Monday, April 8, 2013

Everyone should have access to fresh fruits and vegetables.

Today, April 8, 2013, food bloggers from around the United States are coming together to bring attention to the crisis of hunger in America.

In a land of plenty, way too many (millions) of Americans do not know where their next meal is coming from.  This must change.

I have been involved in efforts to address hunger from a charitable standpoint for years.  For many years, I worked as a community social worker where one of my responsibilities was to help coordinate, pick up, and distribute food donations to members of our community during the winter holiday season.  For the past year or so, I have been part of a network of volunteers who collect unused, but still edible, food from local restaurants and grocery stores to be distributed through our local food pantry.

I know firsthand how local generosity can help offset hunger to some degree.  Local charity, however, is not enough to address the great need and the causes of it that confront our hungry neighbors. Effective government action is necessary.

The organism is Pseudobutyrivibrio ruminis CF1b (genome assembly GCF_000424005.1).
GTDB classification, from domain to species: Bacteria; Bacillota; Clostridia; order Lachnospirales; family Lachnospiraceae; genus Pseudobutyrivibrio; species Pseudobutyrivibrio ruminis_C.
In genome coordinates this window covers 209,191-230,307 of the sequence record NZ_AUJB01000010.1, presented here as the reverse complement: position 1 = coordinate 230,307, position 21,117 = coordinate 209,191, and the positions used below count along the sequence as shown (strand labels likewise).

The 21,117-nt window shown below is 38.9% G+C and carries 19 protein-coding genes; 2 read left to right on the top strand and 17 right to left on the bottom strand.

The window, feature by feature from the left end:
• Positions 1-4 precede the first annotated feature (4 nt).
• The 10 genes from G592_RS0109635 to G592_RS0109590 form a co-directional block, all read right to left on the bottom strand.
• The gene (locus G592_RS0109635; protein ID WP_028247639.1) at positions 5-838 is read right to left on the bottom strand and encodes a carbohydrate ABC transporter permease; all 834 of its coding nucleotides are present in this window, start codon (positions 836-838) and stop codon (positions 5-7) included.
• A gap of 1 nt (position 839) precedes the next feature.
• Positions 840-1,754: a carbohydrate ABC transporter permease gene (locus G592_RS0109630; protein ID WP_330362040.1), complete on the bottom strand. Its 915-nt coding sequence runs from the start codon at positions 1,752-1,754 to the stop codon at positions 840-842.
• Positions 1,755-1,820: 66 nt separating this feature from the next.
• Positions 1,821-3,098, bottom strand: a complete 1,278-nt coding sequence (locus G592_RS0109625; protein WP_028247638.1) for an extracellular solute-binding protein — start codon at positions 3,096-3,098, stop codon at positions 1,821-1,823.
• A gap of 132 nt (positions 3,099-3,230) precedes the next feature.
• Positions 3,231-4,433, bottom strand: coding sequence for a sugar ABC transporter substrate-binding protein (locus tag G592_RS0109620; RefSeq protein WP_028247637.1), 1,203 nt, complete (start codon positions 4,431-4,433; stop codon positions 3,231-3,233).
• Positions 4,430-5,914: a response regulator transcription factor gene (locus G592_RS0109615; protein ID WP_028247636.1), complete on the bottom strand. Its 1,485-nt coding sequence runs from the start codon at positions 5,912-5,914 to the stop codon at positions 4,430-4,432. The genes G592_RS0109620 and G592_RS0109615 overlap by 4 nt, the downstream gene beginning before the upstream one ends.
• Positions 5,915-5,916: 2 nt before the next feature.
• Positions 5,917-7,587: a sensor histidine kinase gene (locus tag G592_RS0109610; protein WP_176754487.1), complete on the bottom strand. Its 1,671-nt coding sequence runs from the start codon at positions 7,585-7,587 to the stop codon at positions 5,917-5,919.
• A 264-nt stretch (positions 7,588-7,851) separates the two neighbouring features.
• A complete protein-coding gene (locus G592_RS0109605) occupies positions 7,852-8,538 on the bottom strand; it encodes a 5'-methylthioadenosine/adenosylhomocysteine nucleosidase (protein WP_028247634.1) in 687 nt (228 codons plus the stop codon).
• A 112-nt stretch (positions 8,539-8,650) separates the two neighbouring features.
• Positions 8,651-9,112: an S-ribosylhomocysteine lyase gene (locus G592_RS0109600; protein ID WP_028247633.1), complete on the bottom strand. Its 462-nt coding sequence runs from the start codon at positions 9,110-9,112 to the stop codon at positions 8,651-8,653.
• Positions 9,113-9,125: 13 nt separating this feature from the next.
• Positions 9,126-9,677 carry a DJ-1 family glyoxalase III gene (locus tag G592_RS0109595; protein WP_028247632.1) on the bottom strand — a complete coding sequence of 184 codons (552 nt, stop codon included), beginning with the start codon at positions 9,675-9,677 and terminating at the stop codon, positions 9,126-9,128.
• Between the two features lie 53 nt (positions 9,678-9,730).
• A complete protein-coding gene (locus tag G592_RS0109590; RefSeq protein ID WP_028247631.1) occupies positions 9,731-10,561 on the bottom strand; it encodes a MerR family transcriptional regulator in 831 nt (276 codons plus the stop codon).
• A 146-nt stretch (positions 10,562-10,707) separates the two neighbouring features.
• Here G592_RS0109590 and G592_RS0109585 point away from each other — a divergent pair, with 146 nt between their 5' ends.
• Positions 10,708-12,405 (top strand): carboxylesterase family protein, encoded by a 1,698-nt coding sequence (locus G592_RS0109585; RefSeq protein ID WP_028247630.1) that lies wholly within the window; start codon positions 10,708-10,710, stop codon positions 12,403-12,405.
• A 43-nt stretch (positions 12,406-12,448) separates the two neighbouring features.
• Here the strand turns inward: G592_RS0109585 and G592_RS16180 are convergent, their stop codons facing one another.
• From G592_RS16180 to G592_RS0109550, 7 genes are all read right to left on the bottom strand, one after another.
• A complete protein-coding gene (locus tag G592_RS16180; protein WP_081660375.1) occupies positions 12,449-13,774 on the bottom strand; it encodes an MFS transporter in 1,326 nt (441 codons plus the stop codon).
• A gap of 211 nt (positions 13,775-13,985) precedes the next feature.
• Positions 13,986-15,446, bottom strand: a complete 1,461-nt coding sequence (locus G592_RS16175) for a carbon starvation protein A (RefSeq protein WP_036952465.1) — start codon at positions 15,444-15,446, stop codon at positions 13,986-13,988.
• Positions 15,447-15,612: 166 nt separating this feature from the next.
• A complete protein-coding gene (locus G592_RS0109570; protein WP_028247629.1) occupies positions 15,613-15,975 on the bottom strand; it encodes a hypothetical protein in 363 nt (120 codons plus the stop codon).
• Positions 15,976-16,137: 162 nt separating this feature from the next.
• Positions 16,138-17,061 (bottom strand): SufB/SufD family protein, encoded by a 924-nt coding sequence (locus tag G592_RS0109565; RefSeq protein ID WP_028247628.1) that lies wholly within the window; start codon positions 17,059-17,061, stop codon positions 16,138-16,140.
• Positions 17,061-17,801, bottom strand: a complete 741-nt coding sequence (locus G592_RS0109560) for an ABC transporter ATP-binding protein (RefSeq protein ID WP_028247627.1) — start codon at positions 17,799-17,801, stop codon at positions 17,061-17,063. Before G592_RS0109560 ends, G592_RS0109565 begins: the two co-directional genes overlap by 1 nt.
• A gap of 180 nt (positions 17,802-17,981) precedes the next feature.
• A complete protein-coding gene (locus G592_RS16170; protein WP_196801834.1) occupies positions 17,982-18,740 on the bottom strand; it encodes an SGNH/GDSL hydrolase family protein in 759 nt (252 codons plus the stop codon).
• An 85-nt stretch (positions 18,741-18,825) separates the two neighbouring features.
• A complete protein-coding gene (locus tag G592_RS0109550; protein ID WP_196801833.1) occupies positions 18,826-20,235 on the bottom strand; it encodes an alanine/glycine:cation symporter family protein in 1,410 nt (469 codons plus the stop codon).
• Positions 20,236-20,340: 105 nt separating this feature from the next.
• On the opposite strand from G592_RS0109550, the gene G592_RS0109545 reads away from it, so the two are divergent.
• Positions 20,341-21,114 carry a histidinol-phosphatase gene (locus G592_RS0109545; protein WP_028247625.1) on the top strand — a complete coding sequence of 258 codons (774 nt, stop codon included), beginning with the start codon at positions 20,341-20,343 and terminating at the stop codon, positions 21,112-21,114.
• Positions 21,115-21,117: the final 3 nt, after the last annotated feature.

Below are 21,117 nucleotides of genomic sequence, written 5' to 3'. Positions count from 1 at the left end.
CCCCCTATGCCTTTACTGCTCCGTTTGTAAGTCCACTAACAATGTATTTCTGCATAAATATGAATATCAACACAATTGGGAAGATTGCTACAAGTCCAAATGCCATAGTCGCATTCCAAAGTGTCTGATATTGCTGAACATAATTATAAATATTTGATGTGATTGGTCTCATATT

The case for why change is needed is made beautifully in the new film, A Place at the Table.  I watched it with tears in my eyes and outrage in my heart.  I strongly urge you to take the time to watch it either through iTunes or Amazon or at a local viewing.  It is powerful.

  • 30% of Americans are food insecure.  (They do not know where their next meal is coming from.)
  • The relative cost of fresh fruits and vegetables has risen 40% in the last 10 years, while the relative cost of processed foods has dropped 40% in the same time period.  Is it any wonder that hunger and obesity are such close cousins?  If empty processed calories are so much more affordable and accessible than nutritious, whole food calories, how could it not be so?
  • 85% of households living with food insecurity have at least one working adult.
  • Farm subsidies overwhelmingly go toward processed-food crops, instead of toward fruits, vegetables, and whole grains.  (Because, in part, most of the subsidy goes to giant agribusiness instead of to smaller farmers.) 
What can we do?
We can contact our legislators and demand that food policy actually go toward feeding hungry Americans.  Follow this link to take 30 seconds to have your voice heard. 

For some lower-cost entree ideas, many of which use food pantry staples (rice, beans, canned tomatoes), try these:
Happy Cooking!
Kim

Find tasty recipes in Welcoming Kitchen: 200 Delicious Allergen and Gluten-free Vegan Recipes. 

2 comments:

  1. Great post. It's really cool to see so many food bloggers doing this today. Hopefully, change is gonna come.

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  2. Thanks, Meghan. I loved your post, too. I, also, was really inspired to see so many people take the time to speak out about such an important subject.

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